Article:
Instead of routing all the paths with one Lambda function, we can introduce path-specific routes that are handled by different Lambda functions. This allows us to get better insight into the application using path-specific metrics.

In that case, update the serverless.yml like this so that a different function handles each path:

Adding Environment Variables

If you want to pass environment variables to the application, you can use the environment property.

For example, if you want to pass a NODE_ENV variable, you can set it up like this:

If you want to pass the environment variables from a .env file, you need to use the serverless-dotenv-plugin.

First, install the plug-in as a development dependency:

npm install serverless-dotenv-plugin --save-dev

You can then create a .env file in the root directory and add the environment variables to it:


Once you have listed the dotenv-plugin under the application plug-ins, you can import the stored environment variables and use them inside the serverless.yml file:

Use Serverless Offline

Until this point, we had to deploy our application to carry out even the simplest of route tests. You only have to write 2-3 new routes in your application to realize how annoying this is.

What if there was a way to test your application before deploying it to AWS?

With the use of the serverless-offline plug-in, you can do just that. You only have to install a new npm package and add one new line of code to the serverless.yml file to make this work.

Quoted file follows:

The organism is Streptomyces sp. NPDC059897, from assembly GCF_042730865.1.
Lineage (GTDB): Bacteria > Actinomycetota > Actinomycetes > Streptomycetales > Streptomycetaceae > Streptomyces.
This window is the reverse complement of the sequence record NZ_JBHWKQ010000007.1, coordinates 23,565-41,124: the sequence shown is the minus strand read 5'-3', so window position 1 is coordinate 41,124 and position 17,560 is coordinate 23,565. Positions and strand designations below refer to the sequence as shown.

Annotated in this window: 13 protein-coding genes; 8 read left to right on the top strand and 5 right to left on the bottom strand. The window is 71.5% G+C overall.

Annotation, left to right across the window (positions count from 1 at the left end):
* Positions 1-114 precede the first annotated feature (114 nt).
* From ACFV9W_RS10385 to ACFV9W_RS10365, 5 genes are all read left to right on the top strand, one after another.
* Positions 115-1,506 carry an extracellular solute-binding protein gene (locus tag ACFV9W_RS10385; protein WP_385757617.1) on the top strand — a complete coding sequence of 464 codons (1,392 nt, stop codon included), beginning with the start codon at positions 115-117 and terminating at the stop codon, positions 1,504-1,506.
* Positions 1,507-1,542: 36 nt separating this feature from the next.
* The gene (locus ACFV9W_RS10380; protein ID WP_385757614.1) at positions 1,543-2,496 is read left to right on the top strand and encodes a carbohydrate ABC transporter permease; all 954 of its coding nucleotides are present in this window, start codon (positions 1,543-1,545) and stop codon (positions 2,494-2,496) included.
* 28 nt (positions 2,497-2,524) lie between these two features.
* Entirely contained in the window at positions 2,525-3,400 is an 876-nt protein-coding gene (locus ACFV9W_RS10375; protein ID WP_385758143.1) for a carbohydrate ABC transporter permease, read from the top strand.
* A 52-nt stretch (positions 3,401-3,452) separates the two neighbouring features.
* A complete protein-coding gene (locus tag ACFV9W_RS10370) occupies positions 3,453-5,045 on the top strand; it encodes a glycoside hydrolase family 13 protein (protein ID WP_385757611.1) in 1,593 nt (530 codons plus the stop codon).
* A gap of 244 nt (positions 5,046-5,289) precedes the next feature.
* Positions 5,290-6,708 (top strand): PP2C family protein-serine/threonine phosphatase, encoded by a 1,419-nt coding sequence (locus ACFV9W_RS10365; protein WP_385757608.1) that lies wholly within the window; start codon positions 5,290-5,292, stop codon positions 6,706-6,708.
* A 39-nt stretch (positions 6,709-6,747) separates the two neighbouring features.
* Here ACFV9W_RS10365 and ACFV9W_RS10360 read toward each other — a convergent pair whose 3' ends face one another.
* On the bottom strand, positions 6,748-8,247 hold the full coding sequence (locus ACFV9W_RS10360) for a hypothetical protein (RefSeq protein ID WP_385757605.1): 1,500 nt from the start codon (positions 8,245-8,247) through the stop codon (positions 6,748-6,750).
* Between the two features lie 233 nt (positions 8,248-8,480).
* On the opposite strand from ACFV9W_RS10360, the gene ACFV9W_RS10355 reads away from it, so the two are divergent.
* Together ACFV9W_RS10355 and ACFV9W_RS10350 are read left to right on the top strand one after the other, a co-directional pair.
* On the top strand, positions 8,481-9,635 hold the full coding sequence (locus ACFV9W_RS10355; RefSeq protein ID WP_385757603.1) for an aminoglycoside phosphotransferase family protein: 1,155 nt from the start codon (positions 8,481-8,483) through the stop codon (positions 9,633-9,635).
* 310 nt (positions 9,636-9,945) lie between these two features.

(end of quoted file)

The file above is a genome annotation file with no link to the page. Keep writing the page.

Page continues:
First, install the package:

npm install serverless-offline --save-dev

Then, update serverless.yml:

- serverless-offline
- serverless-dotenv-plugin

Now, you simply have to run the following command to start the application locally:

sls offline start

It will show you a list of all the routes in your application. Also, most importantly, it starts your application running locally on port 3000.

You can now test the application routes by visiting them on your browser with the URL http://localhost:3000.


Serverless architecture is still in its early days compared to servers. You can count on it becoming even more powerful and prominent in the coming years. I hope your first experience with Serverless and AWS Lambda tempted you to give this technology a chance next time you are looking for a deployment option.

Thanks for reading!

Better Programming

Advice for programmers.

By Better Programming

A weekly newsletter sent every Friday with the best articles we published that week. Code tutorials, advice, career opportunities, and more! Take a look

By signing up, you will create a Medium account if you don’t already have one. Review our Privacy Policy for more information about our privacy practices.

Check your inbox
Medium sent you an email at to complete your subscription.

Thanks to Zack Shapiro

Juan Cruz Martinez

Written by

I’m an entrepreneur, developer, author, speaker, and doer of things. I write about JavaScript, Python, AI, and programming in general.

Better Programming

Advice for programmers.

Juan Cruz Martinez

Written by

I’m an entrepreneur, developer, author, speaker, and doer of things. I write about JavaScript, Python, AI, and programming in general.

Better Programming

Advice for programmers.

Medium is an open platform where 170 million readers come to find insightful and dynamic thinking. Here, expert and undiscovered voices alike dive into the heart of any topic and bring new ideas to the surface. Learn more

Follow the writers, publications, and topics that matter to you, and you’ll see them on your homepage and in your inbox. Explore

If you have a story to tell, knowledge to share, or a perspective to offer — welcome home. It’s easy and free to post your thinking on any topic. Write on Medium

Get the Medium app

A button that says 'Download on the App Store', and if clicked it will lead you to the iOS App store
A button that says 'Get it on, Google Play', and if clicked it will lead you to the Google Play store